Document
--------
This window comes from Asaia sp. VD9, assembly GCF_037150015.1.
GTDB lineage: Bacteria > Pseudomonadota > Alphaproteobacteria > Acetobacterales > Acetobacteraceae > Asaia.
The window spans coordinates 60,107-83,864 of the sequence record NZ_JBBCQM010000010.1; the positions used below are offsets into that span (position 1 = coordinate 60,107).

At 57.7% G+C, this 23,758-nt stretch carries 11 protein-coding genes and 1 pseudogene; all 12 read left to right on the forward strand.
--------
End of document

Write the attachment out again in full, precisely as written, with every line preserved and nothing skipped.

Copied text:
This window comes from Asaia sp. VD9, assembly GCF_037150015.1.
GTDB lineage: Bacteria > Pseudomonadota > Alphaproteobacteria > Acetobacterales > Acetobacteraceae > Asaia.
The window spans coordinates 60,107-83,864 of the sequence record NZ_JBBCQM010000010.1; the positions used below are offsets into that span (position 1 = coordinate 60,107).

At 57.7% G+C, this 23,758-nt stretch carries 11 protein-coding genes and 1 pseudogene; all 12 read left to right on the forward strand.